A well-written abstract helps readers determine whether your research or study is what they are looking for and if they want to read to continue reading. It's also beneficial for indexing online databases. In this article, we define what an abstract is, explore the different types of abstract, learn how to write one and review an example to help you write your own.
What is an abstract?
An abstract is a brief summary that describes the focus of a study or research paper. It may include the scope, results, purpose and contents of the work or it may contain the background, thesis and conclusion. An abstract is not an excerpt from the larger work, but rather an originally written content. It usually contains keywords that you can find throughout the paper. An abstract allows your reader to quickly decide if your study is what they are looking for or of interest to them. Online databases use a study's abstract for indexing purposes.
Related: 6 Universal Rules for Resume Writing
Types of abstracts
Researchers typically use the following types of abstract:
A descriptive abstract specifies the type of information found in the study in a short summary of usually 100 words or less. It makes no judgments about the research, nor does it provide conclusions or results of the study. It incorporates keywords found in the text and may include the scope, methods and purpose of the study. Essentially, a descriptive abstract describes the study being abstracted. Some people consider it an outline of the study, rather than a summary.
Most researchers use informative abstract. Although an informative abstract doesn't evaluate or critique a study, it does more than describe it. Good informative abstracts act as a surrogate for the study itself. That is, the researcher presents and discusses all the main arguments and the notable evidence and results in the complete book, paper or article.
An informative abstract includes the information that you can find in a descriptive abstract, including the study's scope, methods and purpose. However, it also includes the conclusions and results of the research and the researcher's recommendations. The length of an informative abstract varies depending on the discipline, but it usually 10% or less of the length of the entire study.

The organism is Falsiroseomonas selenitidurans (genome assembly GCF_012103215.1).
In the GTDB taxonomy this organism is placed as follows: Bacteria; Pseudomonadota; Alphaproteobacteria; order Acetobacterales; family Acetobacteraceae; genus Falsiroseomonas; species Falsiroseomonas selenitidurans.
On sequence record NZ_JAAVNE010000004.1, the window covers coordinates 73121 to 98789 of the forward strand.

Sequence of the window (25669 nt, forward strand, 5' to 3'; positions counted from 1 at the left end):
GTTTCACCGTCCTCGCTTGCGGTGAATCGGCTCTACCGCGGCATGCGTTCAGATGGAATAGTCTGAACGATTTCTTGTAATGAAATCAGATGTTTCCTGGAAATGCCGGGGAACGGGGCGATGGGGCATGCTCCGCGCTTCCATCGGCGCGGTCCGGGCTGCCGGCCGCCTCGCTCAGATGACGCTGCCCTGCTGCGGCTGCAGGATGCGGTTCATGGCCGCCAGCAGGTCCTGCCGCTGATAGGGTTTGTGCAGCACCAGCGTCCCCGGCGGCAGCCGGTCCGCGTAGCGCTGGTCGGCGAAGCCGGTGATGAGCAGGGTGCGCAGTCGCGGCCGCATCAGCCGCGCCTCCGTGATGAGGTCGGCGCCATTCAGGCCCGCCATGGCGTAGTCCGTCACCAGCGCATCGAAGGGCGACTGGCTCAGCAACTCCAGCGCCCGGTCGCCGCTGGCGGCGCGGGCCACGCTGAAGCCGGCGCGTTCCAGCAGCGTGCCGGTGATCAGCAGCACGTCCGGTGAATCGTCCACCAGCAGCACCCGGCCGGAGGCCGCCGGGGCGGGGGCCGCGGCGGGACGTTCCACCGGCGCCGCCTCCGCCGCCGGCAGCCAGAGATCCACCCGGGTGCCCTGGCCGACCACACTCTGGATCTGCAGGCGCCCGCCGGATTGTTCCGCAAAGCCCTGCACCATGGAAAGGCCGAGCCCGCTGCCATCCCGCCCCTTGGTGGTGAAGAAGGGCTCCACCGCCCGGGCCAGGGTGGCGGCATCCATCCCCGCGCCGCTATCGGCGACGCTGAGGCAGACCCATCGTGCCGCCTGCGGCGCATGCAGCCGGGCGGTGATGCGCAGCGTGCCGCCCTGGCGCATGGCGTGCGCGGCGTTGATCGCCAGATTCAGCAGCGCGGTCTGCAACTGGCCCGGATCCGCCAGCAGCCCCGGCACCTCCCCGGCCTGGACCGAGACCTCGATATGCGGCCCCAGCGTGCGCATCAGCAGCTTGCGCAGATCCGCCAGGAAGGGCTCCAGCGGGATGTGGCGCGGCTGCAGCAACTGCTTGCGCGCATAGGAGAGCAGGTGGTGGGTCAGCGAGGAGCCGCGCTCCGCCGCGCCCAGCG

How to write an abstract
Here are the steps you should take when writing an abstract:
1. Write your paper first
While an abstract goes at the beginning of the study or research, it acts as a synopsis of your entire paper. It's an overview of everything you write in your paper. You can write your abstract after you have completed your paper.
2. Review the requirements for writing your abstract
The study you are writing probably has specific requirements and guidelines, whether it's for publication in a journal, part of a work project, or submission in a class. Before you start writing, refer to the guidelines or rubric that were presented to you to determine important issues to keep in mind. You can ask yourself the following questions:
- Is there a minimum or maximum length?
- Are there any style requirements?
- Are you writing for a publication or an instructor?
3. Consider your audience and publication
An abstract helps readers find your work. For instance, in a scientific journal, an abstract allows readers to quickly decide whether the study discussed is relevant to their own interests. An abstract also helps your readers to quickly get at your main argument. Keep your readers' needs as you craft your abstract. You can ask yourself the following questions as you write your abstract:
- Will other disciplines read this abstract?
- Should my abstract be accessible to a lay reader or someone from another field?
4. Determine the type of abstract
Determine the type of abstract you want to write: informative or descriptive. You can skip this step if you have been assigned a type of abstract. If not, you can determine which suits your study or paper best. In general, an informative abstract tends to be more appropriate for longer, technical study while a general abstract is ideal for a shorter paper.
5. Explain the problem
Abstracts state the "problem" behind your study. Think of this as the specific issue that your project or research addresses. While you can combine the problem with your motivation, it's best to be clear and separate the two. Here are some guide questions to help you explain the problem:
- What problem is your study trying to solve or better understand?
- What is the scope of your research? Something specific or a general problem?
- What's your main argument or claim
6. Explain your methods